Project 935 / Project 955 Borei
The construction of Borei-class submarines, designed to carry intercontinental ballistic missiles, is part of the Russian navy's current modernization effort. The first unit of this class, the Yuri Dolgoruky, was laid down in 1996 as a Project 935 design, to carry the new Grom [Bark] SS-N-28 (RSM-52V), intended to be a straightforward development of the previous SS-N-20. The SS-NX-28, unlike previous Russian SLBMs, was the first to be totally developed and manufactured within Russia's borders by the Makeyev Machine-Building Design Bureau. The first test launch of a prototype SS-NX-28 SLBM on 19 November 1998 resulted in a catastrophic failure. The SS-NX-28 then proceeded to fail its next two test firings, after which the project was abandoned. By early 1999 construction had ceased on the first unit of the Borei-class, pending a redesign of the ship to accommodate a different missile.
The redesigned submarine was reclassified as Project 955. The D-19UTH launch complex was to replace the D-9 launch complex with RSM-52 ballistic missiles. The creation of D-19UTH missile complex designed for the new nuclear strategic submarines of the Borei-class was undertaken at GRTs KB named after V.P.Makeev. The new complex would be equipped with a solid-fuel ballistic missile of greater reliability and longer range, capable of being fired from the surface and under-water positions.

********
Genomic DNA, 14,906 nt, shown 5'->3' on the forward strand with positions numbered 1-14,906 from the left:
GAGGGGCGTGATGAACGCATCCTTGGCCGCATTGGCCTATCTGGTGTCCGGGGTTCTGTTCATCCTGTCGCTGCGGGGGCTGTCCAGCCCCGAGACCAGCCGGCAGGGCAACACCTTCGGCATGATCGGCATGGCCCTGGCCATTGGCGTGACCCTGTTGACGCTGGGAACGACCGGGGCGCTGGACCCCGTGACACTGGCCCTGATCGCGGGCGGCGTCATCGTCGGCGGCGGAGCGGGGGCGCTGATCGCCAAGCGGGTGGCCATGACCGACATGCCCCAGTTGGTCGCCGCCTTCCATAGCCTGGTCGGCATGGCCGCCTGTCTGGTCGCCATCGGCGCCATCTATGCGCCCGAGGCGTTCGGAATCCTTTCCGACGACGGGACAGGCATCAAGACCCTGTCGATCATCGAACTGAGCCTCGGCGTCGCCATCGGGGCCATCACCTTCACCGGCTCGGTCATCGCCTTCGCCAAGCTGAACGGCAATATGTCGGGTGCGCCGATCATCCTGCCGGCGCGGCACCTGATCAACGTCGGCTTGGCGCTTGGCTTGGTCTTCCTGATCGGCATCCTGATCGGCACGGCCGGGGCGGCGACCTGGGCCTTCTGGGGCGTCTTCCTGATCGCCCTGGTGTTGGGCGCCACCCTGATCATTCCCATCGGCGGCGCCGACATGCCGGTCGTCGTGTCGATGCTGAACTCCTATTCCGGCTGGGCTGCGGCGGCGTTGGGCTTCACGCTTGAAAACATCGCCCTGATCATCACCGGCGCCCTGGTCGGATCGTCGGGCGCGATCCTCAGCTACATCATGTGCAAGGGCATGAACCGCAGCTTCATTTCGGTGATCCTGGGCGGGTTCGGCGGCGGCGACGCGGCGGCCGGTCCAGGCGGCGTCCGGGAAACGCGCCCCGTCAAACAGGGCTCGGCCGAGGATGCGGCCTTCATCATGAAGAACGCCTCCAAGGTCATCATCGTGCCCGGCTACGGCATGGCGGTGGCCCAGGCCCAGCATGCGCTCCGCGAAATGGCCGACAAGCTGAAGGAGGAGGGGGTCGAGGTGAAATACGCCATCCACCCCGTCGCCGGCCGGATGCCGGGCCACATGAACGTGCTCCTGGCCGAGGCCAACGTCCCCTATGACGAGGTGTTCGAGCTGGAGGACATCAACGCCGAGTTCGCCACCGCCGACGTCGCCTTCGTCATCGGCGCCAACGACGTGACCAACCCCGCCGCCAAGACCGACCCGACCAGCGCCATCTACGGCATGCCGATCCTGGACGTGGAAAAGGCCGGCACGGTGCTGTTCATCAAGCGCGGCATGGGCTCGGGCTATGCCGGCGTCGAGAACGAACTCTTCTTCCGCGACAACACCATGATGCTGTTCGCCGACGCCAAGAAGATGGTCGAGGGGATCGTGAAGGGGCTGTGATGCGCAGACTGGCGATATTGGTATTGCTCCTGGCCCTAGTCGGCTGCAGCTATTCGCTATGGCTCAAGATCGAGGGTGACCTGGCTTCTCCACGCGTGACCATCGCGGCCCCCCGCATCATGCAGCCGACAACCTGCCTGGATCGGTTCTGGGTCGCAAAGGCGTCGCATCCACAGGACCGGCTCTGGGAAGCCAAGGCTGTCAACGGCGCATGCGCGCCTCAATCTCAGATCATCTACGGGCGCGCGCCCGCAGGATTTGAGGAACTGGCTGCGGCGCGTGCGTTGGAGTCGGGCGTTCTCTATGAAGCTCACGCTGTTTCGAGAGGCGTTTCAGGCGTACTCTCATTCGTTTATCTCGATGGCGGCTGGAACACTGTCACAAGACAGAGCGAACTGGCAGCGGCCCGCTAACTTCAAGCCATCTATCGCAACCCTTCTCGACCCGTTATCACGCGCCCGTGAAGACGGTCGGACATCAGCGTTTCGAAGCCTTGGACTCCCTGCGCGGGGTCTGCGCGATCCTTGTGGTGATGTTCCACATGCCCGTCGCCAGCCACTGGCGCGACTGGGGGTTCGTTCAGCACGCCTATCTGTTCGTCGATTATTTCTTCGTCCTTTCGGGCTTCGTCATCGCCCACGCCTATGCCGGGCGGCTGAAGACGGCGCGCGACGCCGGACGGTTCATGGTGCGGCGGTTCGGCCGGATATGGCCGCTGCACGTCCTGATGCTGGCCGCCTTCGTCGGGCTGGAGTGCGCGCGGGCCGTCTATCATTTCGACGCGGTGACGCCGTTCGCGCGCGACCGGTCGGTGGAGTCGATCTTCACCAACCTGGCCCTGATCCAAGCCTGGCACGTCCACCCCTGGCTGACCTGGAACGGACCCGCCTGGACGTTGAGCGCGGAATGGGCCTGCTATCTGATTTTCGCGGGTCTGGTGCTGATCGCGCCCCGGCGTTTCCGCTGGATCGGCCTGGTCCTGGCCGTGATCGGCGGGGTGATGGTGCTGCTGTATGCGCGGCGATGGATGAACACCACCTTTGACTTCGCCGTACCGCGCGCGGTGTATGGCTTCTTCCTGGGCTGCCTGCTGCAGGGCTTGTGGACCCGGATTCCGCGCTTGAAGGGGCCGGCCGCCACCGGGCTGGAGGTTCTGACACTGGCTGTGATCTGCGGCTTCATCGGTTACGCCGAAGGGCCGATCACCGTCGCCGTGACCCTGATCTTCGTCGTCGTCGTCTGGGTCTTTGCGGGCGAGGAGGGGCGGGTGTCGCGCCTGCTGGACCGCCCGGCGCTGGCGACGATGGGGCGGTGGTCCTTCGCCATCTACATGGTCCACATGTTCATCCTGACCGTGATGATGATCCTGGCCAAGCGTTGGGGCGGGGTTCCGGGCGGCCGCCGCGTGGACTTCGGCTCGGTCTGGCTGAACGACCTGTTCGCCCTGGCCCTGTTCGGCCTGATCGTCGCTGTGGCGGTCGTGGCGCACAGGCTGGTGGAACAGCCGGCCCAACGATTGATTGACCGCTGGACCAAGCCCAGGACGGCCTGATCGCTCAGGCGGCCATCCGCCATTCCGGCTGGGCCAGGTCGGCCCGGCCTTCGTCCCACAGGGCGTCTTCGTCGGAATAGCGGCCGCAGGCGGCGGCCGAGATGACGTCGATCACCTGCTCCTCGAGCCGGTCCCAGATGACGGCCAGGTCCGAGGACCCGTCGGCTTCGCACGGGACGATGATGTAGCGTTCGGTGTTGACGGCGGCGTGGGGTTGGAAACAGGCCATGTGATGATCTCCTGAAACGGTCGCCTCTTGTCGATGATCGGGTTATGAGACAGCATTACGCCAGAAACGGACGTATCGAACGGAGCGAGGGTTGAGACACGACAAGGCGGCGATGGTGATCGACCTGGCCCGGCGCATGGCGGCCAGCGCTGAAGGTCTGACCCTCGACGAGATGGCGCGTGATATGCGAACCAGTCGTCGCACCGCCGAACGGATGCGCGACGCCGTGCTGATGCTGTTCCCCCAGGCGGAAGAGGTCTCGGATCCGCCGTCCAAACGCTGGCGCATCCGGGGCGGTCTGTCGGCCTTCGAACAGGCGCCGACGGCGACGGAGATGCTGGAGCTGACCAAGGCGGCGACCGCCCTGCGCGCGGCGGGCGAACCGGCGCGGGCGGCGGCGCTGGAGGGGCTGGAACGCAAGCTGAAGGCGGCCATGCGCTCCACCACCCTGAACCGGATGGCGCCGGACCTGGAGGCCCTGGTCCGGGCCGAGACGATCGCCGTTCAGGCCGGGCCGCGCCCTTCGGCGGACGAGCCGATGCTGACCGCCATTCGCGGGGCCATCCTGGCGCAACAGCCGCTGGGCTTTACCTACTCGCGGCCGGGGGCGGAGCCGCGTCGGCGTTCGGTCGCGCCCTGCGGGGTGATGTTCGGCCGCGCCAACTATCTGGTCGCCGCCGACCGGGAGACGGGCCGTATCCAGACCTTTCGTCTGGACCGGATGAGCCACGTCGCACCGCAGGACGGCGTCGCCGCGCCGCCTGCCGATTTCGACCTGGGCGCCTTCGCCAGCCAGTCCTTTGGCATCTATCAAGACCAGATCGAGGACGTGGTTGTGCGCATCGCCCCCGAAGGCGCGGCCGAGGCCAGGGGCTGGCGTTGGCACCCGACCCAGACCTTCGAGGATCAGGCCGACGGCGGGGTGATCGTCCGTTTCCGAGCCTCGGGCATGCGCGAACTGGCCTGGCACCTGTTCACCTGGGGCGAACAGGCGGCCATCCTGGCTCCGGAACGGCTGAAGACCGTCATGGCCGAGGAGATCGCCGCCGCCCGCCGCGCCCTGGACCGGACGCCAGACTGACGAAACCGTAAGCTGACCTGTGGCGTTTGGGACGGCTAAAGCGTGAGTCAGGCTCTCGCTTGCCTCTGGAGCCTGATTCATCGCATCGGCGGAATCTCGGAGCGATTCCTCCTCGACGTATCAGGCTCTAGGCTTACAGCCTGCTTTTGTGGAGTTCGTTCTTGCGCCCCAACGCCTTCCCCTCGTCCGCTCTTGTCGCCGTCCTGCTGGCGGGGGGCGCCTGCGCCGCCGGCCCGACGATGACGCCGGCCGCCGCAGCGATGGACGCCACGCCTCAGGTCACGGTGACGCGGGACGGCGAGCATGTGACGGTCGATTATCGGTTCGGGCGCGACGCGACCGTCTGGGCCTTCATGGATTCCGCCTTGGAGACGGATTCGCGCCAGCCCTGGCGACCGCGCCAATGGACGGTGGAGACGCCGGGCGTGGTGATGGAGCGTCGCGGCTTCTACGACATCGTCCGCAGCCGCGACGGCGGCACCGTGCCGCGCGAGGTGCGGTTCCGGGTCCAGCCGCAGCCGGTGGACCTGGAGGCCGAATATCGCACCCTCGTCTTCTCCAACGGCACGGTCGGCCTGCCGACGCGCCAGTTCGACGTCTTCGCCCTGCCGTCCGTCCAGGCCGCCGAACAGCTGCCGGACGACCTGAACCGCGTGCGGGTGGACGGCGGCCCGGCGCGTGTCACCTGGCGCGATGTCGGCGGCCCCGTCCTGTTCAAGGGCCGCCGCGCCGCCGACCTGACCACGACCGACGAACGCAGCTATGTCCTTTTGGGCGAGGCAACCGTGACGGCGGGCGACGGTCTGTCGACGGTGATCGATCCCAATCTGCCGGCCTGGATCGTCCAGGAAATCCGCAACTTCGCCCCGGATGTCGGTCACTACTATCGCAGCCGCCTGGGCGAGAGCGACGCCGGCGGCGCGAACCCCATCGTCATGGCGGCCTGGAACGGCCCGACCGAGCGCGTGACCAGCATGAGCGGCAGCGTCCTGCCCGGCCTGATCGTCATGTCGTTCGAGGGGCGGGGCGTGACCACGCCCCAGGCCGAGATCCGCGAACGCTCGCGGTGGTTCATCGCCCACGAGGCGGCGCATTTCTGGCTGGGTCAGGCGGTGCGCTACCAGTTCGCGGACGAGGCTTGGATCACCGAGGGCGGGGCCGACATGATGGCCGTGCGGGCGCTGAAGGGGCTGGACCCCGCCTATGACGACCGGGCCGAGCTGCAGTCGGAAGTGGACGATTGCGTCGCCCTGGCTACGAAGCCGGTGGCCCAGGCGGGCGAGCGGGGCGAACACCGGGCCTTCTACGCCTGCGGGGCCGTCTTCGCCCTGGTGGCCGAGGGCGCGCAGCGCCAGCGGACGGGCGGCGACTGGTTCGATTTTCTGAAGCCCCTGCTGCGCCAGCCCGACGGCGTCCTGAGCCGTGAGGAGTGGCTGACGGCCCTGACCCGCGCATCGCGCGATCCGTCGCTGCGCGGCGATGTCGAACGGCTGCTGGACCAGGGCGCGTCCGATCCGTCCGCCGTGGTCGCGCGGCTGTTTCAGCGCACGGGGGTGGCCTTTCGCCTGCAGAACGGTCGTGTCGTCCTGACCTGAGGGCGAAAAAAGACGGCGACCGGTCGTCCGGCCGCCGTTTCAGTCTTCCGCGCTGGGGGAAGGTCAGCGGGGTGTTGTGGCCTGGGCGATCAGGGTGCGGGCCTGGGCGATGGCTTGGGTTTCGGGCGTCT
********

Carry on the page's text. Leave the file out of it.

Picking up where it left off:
A Borey class strategic submarine is 170 meters (580 feet) long, has a hull diameter of 13 meters (42 feet), a crew of 107, including 55 officers, a maximum depth of 450 meters (about 1,500 feet) and a submerged speed of about 29 knots. It can carry up to 16 Bulava ballistic missiles with multiple warheads [which is reportedly seen in April 2007 launch photographs of the submarine], not the dozen initially reported.
The noise of the strategic submarine missile cruiser of the Borey project is two times lower than that of the American submarine Virginia. The director of the Research and Development Center Kurchatov Institute, Alexander Blagov, told a reporter on 17 December 2018 at a round table on the occasion of the 60th anniversary of the nuclear submarine fleet of Russia. “A lot of work was done to reduce the noise of boats and reduce physical fields. The noise of the Northwind strategic submarine of the Borey project is five times lower than the third-generation multi-purpose submarines of the third generation and twice as low as the American ones” Virginia ", - said Blagov. Each Borey consists of 1 million 300 thousand units and mechanisms, 17 thousand tons of metal are required to build one boat (for comparison, the mass of the Eiffel Tower is 1.5 times less), the total length of pipelines and cable routes is 109 km and 600 km, respectively. The hull of the boat is covered with 10 thousand rubber plates.